It's not easy to describe a noun. In simple terms, nouns are "things" (and verbs are "actions"). Like food. Food
(noun) is something you eat (verb). Or happiness. Happiness (noun) is something you want (verb). Or human being.
A human being (noun) is something you are (verb).
What are Nouns?
The simple definition is: a person, place or thing. Here are some examples:
- person: man, woman, teacher, John, Mary
- place: home, office, town, countryside, America
- thing: table, car, banana, money, music, love, dog, monkey
The problem with this definition is that it does not explain why "love" is a noun but can also be a verb.
Another (more complicated) way of recognizing a noun is by its:
1. Noun Ending
There are certain word endings that show that a word is a noun, for example:
- -ity > nationality
- -ment > appointment
- -ness > happiness
- -ation > relation
- -hood > childhood
But this is not is not true for the word endings of all nouns. For example, the noun "spoonful" ends in -ful, but the adjective
"careful" also ends in -ful.
2. Position in Sentence
We can often recognise a noun by its position in the sentence.
Nouns often come after a determiner (a determiner is a word like a, an, the, this, my, such):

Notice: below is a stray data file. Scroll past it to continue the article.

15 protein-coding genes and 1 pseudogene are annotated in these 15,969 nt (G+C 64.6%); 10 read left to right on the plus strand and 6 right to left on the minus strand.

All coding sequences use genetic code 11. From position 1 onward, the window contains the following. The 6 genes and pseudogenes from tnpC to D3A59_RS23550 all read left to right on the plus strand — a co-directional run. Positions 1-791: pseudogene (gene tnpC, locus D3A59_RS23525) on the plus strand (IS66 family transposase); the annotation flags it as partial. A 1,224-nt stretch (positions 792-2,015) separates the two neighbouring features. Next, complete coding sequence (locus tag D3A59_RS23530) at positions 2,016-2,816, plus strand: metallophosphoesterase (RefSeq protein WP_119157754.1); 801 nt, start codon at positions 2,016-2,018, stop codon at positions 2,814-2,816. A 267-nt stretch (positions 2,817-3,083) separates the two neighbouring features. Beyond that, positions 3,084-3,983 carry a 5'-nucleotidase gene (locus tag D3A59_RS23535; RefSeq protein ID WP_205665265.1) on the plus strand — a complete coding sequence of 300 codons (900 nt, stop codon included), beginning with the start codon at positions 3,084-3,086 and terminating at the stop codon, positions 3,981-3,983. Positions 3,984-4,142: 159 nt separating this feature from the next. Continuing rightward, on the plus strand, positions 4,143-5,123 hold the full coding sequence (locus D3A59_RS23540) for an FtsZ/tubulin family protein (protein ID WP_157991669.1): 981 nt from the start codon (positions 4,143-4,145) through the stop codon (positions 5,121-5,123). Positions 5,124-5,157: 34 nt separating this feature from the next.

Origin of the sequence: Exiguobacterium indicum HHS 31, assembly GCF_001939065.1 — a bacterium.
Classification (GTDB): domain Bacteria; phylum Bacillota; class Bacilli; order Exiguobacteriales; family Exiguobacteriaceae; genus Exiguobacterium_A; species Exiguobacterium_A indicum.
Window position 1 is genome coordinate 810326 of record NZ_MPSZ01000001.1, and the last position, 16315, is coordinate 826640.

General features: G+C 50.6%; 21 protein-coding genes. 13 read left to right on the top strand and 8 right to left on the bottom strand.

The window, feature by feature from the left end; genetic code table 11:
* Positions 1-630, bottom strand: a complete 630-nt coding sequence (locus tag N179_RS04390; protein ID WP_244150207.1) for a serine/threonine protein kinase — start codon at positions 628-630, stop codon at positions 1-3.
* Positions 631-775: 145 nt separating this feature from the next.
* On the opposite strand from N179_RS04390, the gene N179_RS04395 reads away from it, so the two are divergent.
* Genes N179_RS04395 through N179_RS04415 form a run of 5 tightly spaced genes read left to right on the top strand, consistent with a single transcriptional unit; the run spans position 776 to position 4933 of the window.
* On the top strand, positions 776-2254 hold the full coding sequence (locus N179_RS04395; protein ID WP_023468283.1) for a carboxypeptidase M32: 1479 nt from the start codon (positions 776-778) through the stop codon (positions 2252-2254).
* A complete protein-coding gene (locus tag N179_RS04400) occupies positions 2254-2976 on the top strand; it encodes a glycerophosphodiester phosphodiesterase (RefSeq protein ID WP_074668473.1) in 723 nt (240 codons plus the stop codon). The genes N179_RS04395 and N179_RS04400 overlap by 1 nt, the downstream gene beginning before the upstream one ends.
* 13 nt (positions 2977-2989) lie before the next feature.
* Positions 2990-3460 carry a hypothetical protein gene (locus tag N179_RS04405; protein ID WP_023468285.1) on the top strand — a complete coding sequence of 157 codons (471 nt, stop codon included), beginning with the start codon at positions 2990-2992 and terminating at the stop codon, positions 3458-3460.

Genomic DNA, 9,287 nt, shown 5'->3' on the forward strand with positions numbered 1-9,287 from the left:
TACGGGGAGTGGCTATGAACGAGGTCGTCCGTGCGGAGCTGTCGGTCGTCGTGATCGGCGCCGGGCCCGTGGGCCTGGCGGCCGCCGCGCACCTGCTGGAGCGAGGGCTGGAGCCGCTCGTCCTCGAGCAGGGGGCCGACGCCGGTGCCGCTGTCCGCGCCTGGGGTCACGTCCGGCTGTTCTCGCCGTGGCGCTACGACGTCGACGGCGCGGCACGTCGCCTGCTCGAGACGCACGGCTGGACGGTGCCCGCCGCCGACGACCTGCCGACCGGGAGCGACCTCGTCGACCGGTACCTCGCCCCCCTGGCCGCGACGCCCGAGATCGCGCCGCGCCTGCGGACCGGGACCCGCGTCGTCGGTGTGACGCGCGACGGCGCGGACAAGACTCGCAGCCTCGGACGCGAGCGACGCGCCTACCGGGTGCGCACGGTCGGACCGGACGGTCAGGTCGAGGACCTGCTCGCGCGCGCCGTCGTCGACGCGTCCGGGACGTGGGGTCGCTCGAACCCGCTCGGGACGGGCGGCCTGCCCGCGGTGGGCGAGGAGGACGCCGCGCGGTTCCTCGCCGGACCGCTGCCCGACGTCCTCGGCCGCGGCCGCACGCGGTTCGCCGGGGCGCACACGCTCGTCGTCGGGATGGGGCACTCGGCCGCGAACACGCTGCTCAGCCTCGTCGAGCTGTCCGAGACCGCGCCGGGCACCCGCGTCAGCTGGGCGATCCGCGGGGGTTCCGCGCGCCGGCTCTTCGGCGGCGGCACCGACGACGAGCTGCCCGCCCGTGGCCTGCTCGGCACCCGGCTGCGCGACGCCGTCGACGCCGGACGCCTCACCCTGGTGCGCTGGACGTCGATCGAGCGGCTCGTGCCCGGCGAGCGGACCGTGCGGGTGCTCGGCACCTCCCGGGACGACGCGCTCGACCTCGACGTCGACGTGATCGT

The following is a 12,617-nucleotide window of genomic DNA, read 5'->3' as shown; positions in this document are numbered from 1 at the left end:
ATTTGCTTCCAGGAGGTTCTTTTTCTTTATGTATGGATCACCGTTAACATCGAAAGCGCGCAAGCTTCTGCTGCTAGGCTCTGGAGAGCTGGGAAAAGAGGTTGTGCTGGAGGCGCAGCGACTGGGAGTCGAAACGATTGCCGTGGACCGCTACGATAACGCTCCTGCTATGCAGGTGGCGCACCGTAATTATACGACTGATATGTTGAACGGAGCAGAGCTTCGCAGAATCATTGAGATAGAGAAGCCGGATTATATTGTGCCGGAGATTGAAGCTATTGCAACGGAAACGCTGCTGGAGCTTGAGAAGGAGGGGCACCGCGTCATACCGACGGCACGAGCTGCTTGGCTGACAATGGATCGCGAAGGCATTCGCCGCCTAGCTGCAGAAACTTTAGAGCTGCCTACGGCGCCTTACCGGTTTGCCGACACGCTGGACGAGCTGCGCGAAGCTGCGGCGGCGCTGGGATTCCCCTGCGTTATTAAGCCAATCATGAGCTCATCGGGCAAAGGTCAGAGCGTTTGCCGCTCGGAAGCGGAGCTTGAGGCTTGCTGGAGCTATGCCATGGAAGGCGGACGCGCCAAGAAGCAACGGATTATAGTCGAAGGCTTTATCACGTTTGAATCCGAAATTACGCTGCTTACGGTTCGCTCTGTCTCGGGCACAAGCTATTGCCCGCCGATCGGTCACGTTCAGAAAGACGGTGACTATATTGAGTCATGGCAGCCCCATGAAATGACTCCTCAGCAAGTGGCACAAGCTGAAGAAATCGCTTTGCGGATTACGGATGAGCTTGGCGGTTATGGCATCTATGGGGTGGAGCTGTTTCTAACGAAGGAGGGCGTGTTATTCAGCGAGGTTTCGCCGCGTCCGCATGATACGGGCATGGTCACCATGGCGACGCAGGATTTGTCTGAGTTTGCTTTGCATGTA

- a relief
- an afternoon
- the doctor
- this word
- my house
- such stupidity
Nouns often come after one or more adjectives:
- a great relief
- a peaceful afternoon
- the tall, Indian doctor
- this difficult word
- my brown and white house
- such crass stupidity
3. Function in a Sentence
Nouns have certain functions (jobs) in a sentence, for example:
- subject of verb: Doctors work hard.
- object of verb: He likes coffee.
- subject and object of verb: Teachers teach students.
But the subject or object of a sentence is not always a noun. It could be a pronoun or a phrase. In the sentence "My doctor
works hard", the noun is "doctor" but the subject is "My doctor".
What are Verbs?
The verb is king in English. The shortest sentence contains a verb. You can make a one-word sentence with a verb, for example:
"Stop!" You cannot make a one-word sentence with any other type of word.
Verbs are sometimes described as "action words". This is partly true. Many verbs give the idea of action, of "doing" something.
For example, words like run, fight, do and work all convey action.
But some verbs do not give the idea of action; they give the idea of existence, of state, of "being". For example, verbs
like be, exist, seem and belong all convey state.
A verb always has a subject. (In the sentence "John speaks English", John is the subject and speaks is the
verb.) In simple terms, therefore, we can say that verbs are words that tell us what a subject does or is; they
- action (Ram plays football.)
- state (Anthony seems kind.)
There is something very special about verbs in English. Most other words (adjectives, adverbs, prepositions etc) do not
change in form (although nouns can have singular and plural forms). But almost all verbs change in form. For example, the
verb to work has five forms:
- to work, work, works, worked, working
Of course, this is still very few forms compared to some languages which may have thirty or more forms for a single verb.